While my design soft spot has always and will always be architectural contrast, my professional work has led me to realize there is a strong consensus against that in most cases. To make matters worse (or better), anytime you can simplify design through a public process (where design literacy may vary), the better the outcome.
Looking straight north up 3rd Street in Columbus, where the German Village’s iconic slate roofs and brick cottages comprise the theme listed in the National Register of Historic Places. The listing notes three styles: Queen Anne, Italianate, and Gothic Revival (Photo credit: German Village Society)
Historic districts promote uniformity, whether we admit this or not (through the theme of contributing properties, which may be one style or several that go together). Urban design guidelines and design districts do this as well through strict standards. That said, we also must admit uniform standards do work wonders toward preserving the quality of a district.
Design is subjective, and design standards and historic districts have been proven successful in objectively raising the bar toward an enactable minimum with which we can all accept. Toward that end, this post is not meant to be an attack on standards, but rather merely pointing out what lies outside the box.
Outdated aerial (just showing the older Georgian section) of the Chesapeake Energy HQ Campus in OKC (Photo credit: The Lost Ogle)
Most esteemed university campuses with which I am familiar also have a distinct style, often part of their brand. Oklahoma State University is Georgian. So Georgian that the Chesapeake Energy campus in OKC, with its older core of OK State knock-off buildings, is often called OSU-style and not Georgian. #SoGeorgian. University of Oklahoma is prairie gothic, which I always found to be weird. University of Texas is mission-style. University of Kansas is romanesque. KU really is stunning, as a non-Jayhawk.
The aforementioned examples revolve around classical styles, which are most commonly found in authentic samples. Developing anew in a historic motif, like Chesapeake, is rare and should be discouraged as far as architectural authenticity is concerned. That said, the future will not have homogenous 21st Century districts simply because we are almost always working with a pre-developed context. 100 years from now, the 21st Century styles that we will be preserving will be more mixed amongst older styles, so far as urban context is concerned. If we don’t reconcile our perspectives toward mixing architecture, we risk the chance of enacting the wrong standards and following the wrong approach altogether. Preservation must eventually become more sophisticated, just as development has.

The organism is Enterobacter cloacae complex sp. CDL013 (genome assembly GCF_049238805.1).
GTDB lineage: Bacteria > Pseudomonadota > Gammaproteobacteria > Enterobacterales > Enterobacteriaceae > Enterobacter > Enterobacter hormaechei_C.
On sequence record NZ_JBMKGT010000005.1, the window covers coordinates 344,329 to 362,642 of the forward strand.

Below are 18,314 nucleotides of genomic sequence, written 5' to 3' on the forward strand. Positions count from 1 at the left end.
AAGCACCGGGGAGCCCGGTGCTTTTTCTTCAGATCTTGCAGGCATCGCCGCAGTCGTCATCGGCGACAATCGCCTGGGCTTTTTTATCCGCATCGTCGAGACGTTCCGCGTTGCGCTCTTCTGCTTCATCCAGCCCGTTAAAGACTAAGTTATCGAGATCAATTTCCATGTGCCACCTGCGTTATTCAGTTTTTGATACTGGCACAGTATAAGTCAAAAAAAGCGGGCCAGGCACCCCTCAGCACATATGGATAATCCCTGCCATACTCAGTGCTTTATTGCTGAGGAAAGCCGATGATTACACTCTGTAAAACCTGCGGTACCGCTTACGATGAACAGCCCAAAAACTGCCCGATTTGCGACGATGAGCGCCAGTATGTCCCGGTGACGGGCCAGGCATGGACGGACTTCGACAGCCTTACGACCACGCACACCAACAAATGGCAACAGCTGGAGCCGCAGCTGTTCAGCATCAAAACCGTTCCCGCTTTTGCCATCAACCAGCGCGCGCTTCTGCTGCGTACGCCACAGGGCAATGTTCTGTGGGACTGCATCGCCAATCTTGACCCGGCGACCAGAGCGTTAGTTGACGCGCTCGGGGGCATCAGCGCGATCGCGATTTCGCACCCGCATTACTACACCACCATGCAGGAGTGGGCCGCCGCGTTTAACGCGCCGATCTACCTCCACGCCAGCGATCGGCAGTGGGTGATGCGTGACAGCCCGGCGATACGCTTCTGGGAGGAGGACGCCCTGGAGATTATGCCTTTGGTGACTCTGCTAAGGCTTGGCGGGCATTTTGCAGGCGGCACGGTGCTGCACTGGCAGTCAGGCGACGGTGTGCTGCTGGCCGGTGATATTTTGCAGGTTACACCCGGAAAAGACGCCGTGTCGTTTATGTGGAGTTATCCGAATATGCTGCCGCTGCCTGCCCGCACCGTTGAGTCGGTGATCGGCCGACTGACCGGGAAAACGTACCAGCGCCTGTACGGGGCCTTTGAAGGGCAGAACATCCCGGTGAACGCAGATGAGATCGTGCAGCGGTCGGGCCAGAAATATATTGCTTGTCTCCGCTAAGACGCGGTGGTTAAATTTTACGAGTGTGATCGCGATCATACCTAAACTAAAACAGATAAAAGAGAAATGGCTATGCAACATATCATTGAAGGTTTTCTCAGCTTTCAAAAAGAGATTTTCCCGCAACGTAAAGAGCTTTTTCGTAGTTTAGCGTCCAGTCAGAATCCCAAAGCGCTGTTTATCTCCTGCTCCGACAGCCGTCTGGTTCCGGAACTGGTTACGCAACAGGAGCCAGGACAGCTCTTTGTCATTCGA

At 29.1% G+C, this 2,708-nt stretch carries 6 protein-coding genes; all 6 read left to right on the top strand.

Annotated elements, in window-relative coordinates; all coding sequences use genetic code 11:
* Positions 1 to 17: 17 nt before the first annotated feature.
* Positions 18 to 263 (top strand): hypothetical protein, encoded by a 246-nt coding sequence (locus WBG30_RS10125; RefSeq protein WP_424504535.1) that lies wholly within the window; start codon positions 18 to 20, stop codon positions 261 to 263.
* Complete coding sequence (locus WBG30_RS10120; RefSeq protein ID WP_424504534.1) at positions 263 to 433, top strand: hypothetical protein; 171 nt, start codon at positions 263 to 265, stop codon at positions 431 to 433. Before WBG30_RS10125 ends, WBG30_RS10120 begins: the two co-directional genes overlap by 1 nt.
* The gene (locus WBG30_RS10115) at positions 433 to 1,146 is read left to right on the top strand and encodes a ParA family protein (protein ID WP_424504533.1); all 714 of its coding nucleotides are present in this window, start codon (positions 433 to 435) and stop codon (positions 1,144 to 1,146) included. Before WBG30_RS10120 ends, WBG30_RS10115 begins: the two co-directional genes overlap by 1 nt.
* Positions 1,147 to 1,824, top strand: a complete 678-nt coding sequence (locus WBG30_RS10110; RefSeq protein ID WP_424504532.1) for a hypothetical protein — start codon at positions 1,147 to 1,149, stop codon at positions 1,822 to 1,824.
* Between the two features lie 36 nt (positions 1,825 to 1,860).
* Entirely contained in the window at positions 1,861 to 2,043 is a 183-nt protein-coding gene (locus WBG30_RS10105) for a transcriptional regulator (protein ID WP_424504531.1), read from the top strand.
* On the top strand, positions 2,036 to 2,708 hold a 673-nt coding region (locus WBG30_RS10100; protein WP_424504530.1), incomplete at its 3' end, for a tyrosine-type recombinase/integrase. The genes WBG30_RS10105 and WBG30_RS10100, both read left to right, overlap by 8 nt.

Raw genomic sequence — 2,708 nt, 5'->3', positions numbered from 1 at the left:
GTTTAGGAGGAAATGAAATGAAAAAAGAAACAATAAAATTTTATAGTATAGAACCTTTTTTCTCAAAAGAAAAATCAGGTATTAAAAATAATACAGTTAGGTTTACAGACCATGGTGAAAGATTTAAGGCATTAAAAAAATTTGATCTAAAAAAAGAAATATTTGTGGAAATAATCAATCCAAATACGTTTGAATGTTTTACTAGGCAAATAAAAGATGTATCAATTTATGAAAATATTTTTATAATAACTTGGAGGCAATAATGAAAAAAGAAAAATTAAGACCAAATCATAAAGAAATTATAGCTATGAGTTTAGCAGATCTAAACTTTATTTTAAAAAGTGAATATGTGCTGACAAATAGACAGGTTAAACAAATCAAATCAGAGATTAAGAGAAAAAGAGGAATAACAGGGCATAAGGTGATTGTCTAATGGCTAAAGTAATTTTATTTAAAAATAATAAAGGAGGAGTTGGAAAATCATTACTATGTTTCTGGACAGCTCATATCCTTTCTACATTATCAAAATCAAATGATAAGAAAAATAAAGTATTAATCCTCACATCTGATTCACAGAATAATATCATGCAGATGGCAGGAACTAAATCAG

Corner of NE 2nd and Walnut in OKC’s Deep Deuce area, with the new Aloft Hotel, LEVEL apartments, replete w/ Native Roots grocery store and a bikeshare station in front (Photo self-attributed, taken in 2013)
Modern design districts come in two forms. On one hand you have something like Deep Deuce in OKC, which is almost entirely new infill, developed over parking lots for which OKC’s historic black main street was demolished in the 50s and 60s. With very few original pieces still extant, those have been mostly restored, and some of the infill features nods to the red brick warehouses that once were. However, most of the infill, for lack of an authentic surrounding context, has been pretty outrageous – with free reign for architects to create a 21st Century neighborhood. Steve Lackmeyer, downtown beat writer for The Daily Oklahoman, wrote about Deep Deuce as the “complete” mixed-use neighborhood other cities dream about.